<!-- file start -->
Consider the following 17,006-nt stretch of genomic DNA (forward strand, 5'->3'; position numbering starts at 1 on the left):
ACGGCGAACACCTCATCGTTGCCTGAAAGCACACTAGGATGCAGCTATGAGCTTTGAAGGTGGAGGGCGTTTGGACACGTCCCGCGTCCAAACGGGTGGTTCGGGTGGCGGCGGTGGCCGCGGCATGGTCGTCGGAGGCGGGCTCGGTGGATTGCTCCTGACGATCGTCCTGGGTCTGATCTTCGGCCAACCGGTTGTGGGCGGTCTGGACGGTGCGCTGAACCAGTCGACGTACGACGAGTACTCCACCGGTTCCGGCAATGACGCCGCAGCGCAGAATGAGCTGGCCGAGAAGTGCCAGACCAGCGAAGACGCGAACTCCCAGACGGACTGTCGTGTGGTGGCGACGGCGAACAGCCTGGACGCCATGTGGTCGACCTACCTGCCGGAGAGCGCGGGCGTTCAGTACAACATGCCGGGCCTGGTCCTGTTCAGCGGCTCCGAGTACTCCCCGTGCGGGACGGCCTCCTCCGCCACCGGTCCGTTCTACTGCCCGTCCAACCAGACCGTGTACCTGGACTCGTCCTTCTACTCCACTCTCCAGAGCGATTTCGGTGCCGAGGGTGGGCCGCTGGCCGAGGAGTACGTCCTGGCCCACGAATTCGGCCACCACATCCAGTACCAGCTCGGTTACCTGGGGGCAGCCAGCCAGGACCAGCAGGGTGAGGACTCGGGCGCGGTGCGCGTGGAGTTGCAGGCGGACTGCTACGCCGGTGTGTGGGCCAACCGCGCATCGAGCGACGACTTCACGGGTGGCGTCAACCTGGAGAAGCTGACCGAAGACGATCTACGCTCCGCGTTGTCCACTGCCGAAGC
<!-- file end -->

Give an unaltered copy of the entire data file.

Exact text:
Consider the following 17,006-nt stretch of genomic DNA (forward strand, 5'->3'; position numbering starts at 1 on the left):
ACGGCGAACACCTCATCGTTGCCTGAAAGCACACTAGGATGCAGCTATGAGCTTTGAAGGTGGAGGGCGTTTGGACACGTCCCGCGTCCAAACGGGTGGTTCGGGTGGCGGCGGTGGCCGCGGCATGGTCGTCGGAGGCGGGCTCGGTGGATTGCTCCTGACGATCGTCCTGGGTCTGATCTTCGGCCAACCGGTTGTGGGCGGTCTGGACGGTGCGCTGAACCAGTCGACGTACGACGAGTACTCCACCGGTTCCGGCAATGACGCCGCAGCGCAGAATGAGCTGGCCGAGAAGTGCCAGACCAGCGAAGACGCGAACTCCCAGACGGACTGTCGTGTGGTGGCGACGGCGAACAGCCTGGACGCCATGTGGTCGACCTACCTGCCGGAGAGCGCGGGCGTTCAGTACAACATGCCGGGCCTGGTCCTGTTCAGCGGCTCCGAGTACTCCCCGTGCGGGACGGCCTCCTCCGCCACCGGTCCGTTCTACTGCCCGTCCAACCAGACCGTGTACCTGGACTCGTCCTTCTACTCCACTCTCCAGAGCGATTTCGGTGCCGAGGGTGGGCCGCTGGCCGAGGAGTACGTCCTGGCCCACGAATTCGGCCACCACATCCAGTACCAGCTCGGTTACCTGGGGGCAGCCAGCCAGGACCAGCAGGGTGAGGACTCGGGCGCGGTGCGCGTGGAGTTGCAGGCGGACTGCTACGCCGGTGTGTGGGCCAACCGCGCATCGAGCGACGACTTCACGGGTGGCGTCAACCTGGAGAAGCTGACCGAAGACGATCTACGCTCCGCGTTGTCCACTGCCGAAGC